This Mom Is Normalizing 'Being Normal' on TikTok and We're So Here for It
Finally, a depiction of motherhood on social media that *actually* represents reality, from messy fridges to cluttered garages.
If you've ever looked at so much of the motherhood content floating around on social media and thought to yourself, "well I just can't relate to that," you're not alone. For better or worse, perfectly organized homes, spotless all-white decor, home-cooked organic meals, beautifully dressed children and elaborately maintained yards are not always the stuff of motherhood—though online snapshots would have you believe otherwise.
But every once in a while we see a so-real-it-hurts depiction of parenting small children that makes us feel totally seen. Like we're not the only ones wading through the chaos and the mess and the imperfection of this whole parenting gig. Enter Emily Feret, the mother behind the beloved TikTok clips that aim to "normalize being normal."
Feret has posted several videos of her life and home—in them, she hilariously narrates scenes that are less Instagram-perfect (read: staged) and more, well, normal.
"Life without the filters: Let me walk around my house and make you feel better about yours," Feret announces. In one video, she proceeds to point out the hallmarks of her "normal" home: Damaged furniture (she refuses to buy more because kids ruin everything, natch), her toy-strewn living room floor ("a wreck"), and an end table cluttered with energy drinks (because moms are tired, maybe you've heard?) and two partially-eaten bananas (her toddler insisted on eating Feret's after noshing on half of her own, then predictably didn't finish either).
Another video gives us a look at Feret's yard, which is where her family parks their cars. Why, you ask? Well, because her garage is home to "too much crap" for them to fit there. Aforementioned crap includes an old couch, an exercise bike, a kiddie pool, and a wagon her toddler refuses to sit in during walks. The relatability level is sky-high, and these videos surely make parents who are dealing with imperfection feel better about their own realities—which was Feret's goal.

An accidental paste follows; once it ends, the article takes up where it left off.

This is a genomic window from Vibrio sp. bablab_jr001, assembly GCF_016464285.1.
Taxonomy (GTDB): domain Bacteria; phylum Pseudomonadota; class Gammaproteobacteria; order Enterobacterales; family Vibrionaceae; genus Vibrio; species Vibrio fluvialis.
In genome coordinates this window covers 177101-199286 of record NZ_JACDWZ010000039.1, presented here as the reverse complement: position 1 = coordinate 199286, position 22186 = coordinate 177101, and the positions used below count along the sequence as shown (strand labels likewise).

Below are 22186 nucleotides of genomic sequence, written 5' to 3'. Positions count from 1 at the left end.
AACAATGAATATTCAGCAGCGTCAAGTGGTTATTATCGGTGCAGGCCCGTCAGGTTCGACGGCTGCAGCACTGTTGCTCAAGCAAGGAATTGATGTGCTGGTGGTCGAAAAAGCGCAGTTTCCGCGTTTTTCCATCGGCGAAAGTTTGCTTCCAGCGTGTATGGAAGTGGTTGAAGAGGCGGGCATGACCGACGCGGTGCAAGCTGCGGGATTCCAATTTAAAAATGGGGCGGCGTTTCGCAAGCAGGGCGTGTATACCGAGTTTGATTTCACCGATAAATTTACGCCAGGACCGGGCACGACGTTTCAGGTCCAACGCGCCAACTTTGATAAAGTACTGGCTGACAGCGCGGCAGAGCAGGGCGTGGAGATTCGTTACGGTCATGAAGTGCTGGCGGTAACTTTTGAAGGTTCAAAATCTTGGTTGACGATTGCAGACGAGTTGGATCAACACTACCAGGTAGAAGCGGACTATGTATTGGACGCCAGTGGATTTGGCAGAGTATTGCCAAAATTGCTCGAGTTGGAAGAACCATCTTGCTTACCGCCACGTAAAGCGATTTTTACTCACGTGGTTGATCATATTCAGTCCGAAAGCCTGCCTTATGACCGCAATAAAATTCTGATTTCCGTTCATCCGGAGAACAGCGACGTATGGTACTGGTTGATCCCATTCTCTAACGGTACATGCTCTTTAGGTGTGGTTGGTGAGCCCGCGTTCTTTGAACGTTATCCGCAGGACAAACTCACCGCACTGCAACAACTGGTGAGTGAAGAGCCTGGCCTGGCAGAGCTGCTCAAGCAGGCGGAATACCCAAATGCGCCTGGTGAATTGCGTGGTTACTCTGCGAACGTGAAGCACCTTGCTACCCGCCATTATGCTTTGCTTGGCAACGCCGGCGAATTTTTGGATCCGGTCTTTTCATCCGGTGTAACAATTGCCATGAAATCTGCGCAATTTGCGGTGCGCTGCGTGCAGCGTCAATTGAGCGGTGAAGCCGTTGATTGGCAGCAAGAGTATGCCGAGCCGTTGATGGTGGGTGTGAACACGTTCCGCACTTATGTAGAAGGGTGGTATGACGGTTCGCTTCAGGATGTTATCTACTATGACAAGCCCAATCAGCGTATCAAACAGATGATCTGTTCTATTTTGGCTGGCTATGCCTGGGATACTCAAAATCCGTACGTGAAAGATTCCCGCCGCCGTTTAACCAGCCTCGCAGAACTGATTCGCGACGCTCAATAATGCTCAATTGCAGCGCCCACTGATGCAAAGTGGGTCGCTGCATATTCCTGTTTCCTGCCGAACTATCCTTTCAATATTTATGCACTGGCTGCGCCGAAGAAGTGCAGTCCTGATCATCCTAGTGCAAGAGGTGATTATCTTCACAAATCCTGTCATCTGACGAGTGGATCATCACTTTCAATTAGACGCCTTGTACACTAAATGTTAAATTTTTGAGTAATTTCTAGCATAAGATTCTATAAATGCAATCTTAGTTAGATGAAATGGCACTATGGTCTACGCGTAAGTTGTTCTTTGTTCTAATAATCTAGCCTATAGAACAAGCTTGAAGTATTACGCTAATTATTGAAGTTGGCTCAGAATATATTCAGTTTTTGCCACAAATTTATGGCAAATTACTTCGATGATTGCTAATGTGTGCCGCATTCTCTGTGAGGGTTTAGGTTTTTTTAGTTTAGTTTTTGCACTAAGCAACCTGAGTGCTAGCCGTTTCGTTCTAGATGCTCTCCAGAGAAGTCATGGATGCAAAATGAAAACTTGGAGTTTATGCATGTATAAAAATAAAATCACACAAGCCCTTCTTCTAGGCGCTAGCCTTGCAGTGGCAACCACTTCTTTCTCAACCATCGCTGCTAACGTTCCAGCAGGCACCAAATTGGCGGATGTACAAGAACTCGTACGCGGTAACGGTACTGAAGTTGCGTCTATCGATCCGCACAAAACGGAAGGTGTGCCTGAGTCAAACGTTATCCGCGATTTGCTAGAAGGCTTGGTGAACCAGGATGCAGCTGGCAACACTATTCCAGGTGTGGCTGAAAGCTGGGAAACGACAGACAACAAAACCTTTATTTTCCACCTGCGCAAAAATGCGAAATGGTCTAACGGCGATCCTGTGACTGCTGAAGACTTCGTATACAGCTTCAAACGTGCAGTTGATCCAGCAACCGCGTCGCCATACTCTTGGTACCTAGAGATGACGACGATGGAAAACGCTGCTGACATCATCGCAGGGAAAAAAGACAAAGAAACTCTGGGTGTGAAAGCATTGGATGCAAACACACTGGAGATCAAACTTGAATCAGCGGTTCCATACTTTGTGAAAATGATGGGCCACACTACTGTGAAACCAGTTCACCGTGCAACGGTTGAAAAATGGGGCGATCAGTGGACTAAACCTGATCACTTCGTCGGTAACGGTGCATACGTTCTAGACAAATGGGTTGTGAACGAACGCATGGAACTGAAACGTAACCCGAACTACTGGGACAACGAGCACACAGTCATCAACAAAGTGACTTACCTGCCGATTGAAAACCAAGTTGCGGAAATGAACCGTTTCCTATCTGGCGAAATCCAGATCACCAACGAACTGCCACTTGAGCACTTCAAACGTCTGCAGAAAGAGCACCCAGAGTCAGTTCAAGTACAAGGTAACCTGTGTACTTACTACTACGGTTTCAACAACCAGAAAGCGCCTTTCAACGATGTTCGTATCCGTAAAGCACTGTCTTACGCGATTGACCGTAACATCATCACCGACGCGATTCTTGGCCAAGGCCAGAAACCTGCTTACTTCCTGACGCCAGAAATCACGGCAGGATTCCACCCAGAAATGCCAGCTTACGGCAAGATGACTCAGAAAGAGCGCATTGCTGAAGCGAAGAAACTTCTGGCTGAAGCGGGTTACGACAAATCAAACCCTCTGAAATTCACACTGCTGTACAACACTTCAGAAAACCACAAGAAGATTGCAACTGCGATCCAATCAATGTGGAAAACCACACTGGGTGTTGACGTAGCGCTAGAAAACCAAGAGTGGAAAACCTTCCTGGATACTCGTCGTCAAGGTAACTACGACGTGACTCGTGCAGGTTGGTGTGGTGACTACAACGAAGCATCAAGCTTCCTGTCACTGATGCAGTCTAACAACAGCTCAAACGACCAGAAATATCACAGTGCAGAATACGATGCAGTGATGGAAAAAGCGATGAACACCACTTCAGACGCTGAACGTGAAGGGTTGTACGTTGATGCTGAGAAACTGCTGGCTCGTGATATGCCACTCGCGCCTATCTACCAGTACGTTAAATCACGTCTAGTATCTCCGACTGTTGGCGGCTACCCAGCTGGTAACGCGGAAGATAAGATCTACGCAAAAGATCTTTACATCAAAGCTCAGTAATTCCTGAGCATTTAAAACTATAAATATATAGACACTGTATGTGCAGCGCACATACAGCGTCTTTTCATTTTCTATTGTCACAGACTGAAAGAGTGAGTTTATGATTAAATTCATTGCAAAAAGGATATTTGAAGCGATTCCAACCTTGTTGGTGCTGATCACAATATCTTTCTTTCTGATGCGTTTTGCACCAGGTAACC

"I was watching all these videos and seeing all these pictures on social media of these picture-perfect houses and 'filtered lives' and it was making me feel bad about my life," Feret tells Parents. "I was not seeing any houses or moms that looked like me and my life. I wanted to show how my life is not at all like that and that you can be 'normal' and be doing a wonderful job even if your house is a mess and your kids are driving you crazy."
Amen to that. As much as we all want to feel like we're all navigating the same issues as parents, it can be really tough to share your unfiltered reality when it feels like everyone else has a cleaner house or a better wardrobe or a more picture-perfect life. And as hard as we try to avoid the comparison game, it's only natural that we compare our lives to what we see all over social media.
Not surprisingly, people are loving the videos. "The response has been overwhelming and emotional," Feret says. "I have had childhood heroes commenting on my videos, gifts sent to me, and people messaging me, every day thanking me for helping them. All I have ever wanted was to help other people and it is surreal that these videos of me walking around my house have had such an impact on others."